Loss of gut barrier integrity triggers activation of islet-reactive T cells and autoimmune diabetes

Chiara Sorini, Ilaria Cosorich, Marta Lo Conte, Lorena De Giorgi, Federica Facciotti, Roberta Lucianò, Martina Rocchi, Roberto Ferrarese, Francesca Sanvito, Filippo Canducci, Marika Falcone

Research output: Contribution to journalArticle

Abstract

Low-grade intestinal inflammation and alterations of gut barrier integrity are found in patients affected by extraintestinal autoimmune diseases such as type 1 diabetes (T1D), but a direct causal link between enteropathy and triggering of autoimmunity is yet to be established. Here, we found that onset of autoimmunity in preclinical models of T1D is associated with alterations of the mucus layer structure and loss of gut barrier integrity. Importantly, we showed that breakage of the gut barrier integrity in BDC2.5XNOD mice carrying a transgenic T cell receptor (TCR) specific for a beta cell autoantigen leads to activation of islet-reactive T cells within the gut mucosa and onset of T1D. The intestinal activation of islet-reactive T cells requires the presence of gut microbiota and is abolished when mice are depleted of endogenous commensal microbiota by antibiotic treatment. Our results indicate that loss of gut barrier continuity can lead to activation of islet-specific T cells within the intestinal mucosa and to autoimmune diabetes and provide a strong rationale to design innovative therapeutic interventions in “at-risk” individuals aimed at restoring gut barrier integrity to prevent T1D occurrence.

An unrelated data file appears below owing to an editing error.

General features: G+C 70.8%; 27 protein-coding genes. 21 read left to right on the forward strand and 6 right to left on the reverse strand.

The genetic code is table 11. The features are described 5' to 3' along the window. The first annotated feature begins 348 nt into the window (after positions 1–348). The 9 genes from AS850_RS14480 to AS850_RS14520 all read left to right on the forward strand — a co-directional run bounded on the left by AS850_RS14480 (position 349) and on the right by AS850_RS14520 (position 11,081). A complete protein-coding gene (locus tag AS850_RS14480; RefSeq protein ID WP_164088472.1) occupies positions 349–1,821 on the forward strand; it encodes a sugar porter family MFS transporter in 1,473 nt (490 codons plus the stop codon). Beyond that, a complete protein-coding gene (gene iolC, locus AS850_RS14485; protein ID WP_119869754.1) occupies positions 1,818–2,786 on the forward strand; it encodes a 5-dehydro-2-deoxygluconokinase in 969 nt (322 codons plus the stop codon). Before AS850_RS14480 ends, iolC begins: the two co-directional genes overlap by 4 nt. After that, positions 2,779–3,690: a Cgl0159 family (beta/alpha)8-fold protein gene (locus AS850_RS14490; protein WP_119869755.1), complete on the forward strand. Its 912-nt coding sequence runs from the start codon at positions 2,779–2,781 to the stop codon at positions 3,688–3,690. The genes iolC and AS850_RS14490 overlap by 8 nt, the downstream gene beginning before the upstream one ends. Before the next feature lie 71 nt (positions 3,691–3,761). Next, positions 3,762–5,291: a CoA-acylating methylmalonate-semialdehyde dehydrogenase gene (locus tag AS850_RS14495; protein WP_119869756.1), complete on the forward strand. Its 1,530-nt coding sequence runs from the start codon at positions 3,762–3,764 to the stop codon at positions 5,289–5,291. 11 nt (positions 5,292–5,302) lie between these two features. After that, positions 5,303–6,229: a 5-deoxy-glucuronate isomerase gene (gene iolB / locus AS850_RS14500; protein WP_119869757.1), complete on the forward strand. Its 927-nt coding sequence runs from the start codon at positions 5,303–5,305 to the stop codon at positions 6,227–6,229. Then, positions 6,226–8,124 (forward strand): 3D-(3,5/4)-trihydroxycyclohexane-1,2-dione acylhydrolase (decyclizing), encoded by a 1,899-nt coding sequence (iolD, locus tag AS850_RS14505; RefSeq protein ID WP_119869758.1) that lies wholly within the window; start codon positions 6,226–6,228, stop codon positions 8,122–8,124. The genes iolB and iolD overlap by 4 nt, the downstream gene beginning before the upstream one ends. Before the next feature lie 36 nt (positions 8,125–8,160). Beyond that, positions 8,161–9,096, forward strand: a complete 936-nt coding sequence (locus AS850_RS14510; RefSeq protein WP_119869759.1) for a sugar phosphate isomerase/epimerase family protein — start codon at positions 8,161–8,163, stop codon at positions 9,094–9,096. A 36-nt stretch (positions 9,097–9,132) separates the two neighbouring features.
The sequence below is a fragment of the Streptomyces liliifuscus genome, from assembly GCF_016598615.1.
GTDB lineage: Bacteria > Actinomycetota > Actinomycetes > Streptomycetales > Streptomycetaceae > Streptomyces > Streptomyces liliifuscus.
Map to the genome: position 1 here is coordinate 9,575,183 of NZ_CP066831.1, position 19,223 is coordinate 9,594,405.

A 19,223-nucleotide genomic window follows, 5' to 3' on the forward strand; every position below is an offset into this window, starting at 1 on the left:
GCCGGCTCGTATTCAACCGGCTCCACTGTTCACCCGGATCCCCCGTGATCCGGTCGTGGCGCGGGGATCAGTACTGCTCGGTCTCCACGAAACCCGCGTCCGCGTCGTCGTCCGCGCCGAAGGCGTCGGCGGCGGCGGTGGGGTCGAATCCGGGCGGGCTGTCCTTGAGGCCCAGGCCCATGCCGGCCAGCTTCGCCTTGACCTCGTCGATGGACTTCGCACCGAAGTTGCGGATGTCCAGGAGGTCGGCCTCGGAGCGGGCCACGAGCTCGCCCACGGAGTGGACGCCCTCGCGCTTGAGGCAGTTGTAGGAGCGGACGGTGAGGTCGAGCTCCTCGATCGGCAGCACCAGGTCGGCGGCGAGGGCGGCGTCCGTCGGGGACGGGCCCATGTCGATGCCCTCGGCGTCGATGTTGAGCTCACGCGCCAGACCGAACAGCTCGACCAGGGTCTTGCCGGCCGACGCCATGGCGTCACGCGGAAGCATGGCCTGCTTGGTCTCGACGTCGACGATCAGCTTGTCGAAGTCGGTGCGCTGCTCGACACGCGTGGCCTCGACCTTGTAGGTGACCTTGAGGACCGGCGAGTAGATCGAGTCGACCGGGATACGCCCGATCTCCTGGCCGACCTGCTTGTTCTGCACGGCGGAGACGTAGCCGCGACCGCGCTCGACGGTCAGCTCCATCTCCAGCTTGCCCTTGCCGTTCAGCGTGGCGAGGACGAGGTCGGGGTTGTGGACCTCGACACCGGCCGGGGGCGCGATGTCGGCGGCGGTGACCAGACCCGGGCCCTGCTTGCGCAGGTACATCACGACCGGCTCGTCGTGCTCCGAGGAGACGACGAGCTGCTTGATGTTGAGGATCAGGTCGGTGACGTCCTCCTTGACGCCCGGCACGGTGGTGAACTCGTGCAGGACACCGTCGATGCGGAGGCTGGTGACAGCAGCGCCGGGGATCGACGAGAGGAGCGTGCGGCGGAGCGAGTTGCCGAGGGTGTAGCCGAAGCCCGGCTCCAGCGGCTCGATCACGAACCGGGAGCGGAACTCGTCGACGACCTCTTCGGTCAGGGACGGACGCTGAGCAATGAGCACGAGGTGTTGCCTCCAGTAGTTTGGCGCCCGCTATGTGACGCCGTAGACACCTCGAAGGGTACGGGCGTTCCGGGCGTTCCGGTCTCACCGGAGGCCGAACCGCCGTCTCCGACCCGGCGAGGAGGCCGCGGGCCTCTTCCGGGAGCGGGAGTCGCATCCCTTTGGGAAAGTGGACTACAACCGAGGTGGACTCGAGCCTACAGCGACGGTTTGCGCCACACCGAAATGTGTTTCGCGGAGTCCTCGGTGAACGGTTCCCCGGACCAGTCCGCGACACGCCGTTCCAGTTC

Original languageEnglish
Pages (from-to)15140-15149
Number of pages10
JournalProceedings of the National Academy of Sciences of the United States of America
Volume116
Issue number30
DOIs
Publication statusPublished - Jan 1 2019

Keywords

  • Autoimmune diabetes
  • Gut inflammation
  • Microbiota

ASJC Scopus subject areas

  • General

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